• Professor
Research Areas
  • Astronomical Instrumentation
  • Cosmic Distance Scale
  • Dark Energy
  • Dark Matter
  • Data-Intensive Computation
  • High-Performance Computing
  • Near-Field Cosmology
Lifan Wang


My colleagues and I are endeavoring to build an astronomical observatory at Dome A, the highest point in Antarctica. We hope to set up several telescopes in the coming years to study the mysterious dark energy in the universe. My research interests include spectropolarimetry observations of supernovae. The supernovae I study are so far away that even the largest telescopes in the world cannot resolve their shapes through direct imaging. Spectropolarimetry is a technique that enables geometric structures of supernovae to be studied. I am also doing research on machine learning enabled studies of large astronomical data sets and am a member of the TAMIDS Scientific Machine Learning Lab. I lead the DECam Search for Intermediate Redshift Transients (DESIRT), which uses DECam to find transients and DESI to carry out spectral follow-ups. Most excitingly, I am working on finding high redshift transients using the JWST. We expect new, exciting data to become available very soon!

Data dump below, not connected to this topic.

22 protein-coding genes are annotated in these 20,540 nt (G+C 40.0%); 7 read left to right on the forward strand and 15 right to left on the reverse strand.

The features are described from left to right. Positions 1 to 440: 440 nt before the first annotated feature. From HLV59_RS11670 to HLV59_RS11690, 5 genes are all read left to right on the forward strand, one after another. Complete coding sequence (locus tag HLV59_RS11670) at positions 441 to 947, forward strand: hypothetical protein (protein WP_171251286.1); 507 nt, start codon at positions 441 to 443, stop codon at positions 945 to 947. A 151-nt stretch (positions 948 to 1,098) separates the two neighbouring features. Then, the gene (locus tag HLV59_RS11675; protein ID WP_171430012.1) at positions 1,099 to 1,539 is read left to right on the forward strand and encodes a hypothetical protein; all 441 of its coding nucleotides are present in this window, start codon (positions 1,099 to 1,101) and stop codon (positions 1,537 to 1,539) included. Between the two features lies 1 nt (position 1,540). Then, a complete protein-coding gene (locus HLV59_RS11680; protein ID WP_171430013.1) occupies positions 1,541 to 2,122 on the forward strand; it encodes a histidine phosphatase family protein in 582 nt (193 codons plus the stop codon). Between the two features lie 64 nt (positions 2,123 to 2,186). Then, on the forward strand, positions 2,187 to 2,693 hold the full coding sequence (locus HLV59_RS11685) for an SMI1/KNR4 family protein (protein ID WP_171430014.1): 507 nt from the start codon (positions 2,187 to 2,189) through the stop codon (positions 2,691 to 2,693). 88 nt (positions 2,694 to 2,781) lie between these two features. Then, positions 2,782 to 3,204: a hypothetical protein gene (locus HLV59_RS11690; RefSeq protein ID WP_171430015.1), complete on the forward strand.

Research Team

Institutional Partnerships

Selected Publications